Leopoldo Nobili

From Wikipedia, the free encyclopedia
Jump to navigation Jump to search
Leopoldo Nobili
Leopoldo Nobili 2.jpg
Born(1784-07-05)5 July 1784
Died22 August 1835(1835-08-22) (aged 51)

Leopoldo Nobili, born on 5 July 1784[1] in Trassilico (Toscana) and died on 22 August 1835[1] in Florence, was an Italian physicist who invented a number of instruments critical to investigating thermodynamics and electrochemistry.

Born Trassilico, Garfagnana, after attending the Military Academy of Modena he became an artillery officer. He was awarded the Légion d'honneur for his service in Napoleon's invasion of Russia.

In 1825 he developed the astatic galvanometer.[2][3]

He worked with Macedonio Melloni on the thermomultiplier, a combination of thermopile and galvanometer,[4][5] before being appointed professor of physics[6] at the Reale Museo di Fisica e Storia Naturale (Royal Museum of Physics and Natural History) in Florence where he worked with Vincenzo Antinori on electromagnetic induction.

He was also credited with the discovery of 'Nobili's Rings'. "When a dilute solution of copper acetate is placed on a bright silverplate and a strip of zinc is touched to the silver beneath the copper, a series of rings of copper are formed by electrolysis around the zinc."[7]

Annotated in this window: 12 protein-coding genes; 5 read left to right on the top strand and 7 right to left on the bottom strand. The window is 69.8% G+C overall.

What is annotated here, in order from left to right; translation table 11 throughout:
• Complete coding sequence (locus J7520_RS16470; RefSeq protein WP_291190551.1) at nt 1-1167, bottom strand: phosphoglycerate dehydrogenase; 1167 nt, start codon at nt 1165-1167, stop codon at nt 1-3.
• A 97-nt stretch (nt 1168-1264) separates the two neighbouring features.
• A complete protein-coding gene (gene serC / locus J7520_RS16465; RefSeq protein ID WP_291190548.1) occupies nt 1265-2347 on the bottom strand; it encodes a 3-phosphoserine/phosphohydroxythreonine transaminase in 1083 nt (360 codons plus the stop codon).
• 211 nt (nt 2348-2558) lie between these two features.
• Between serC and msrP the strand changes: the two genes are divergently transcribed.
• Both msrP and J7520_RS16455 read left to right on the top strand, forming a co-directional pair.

References[edit]

  1. ^ a b Schettino, E. "NOBILI, Leopoldo". Dizionario Biografico degli Italiani. Enciclopedia Italiana. Retrieved 31 August 2015.
  2. ^ Nobili, Leopoldo (1825). "Sur un nouveau galvanomètre présenté à l'Académie des Sciences" [On a new galvanometer presented at the Academy of Sciences]. Bibliothèque universelle (in French). 29: 119–125.
  3. ^ Greenslade, Thomas. "Instruments for Natural Philosophy — Astatic Galvanometer". Kenyon College. Retrieved 2010-12-19.
  4. ^ See:
  5. ^ Barr, E. S. (1962). The infrared pioneers—II. Macedonio Melloni. Infrared Physics, 2(2), 67-74.
  6. ^ Goethe's Theory of Colours, Part II: Physical Colours, Eastlake's Note R
  7. ^ Thomas O'Conor Sloane, The Standard Electrical Dictionary: A Popular Dictionary of Words and Terms, London 1898, p. 392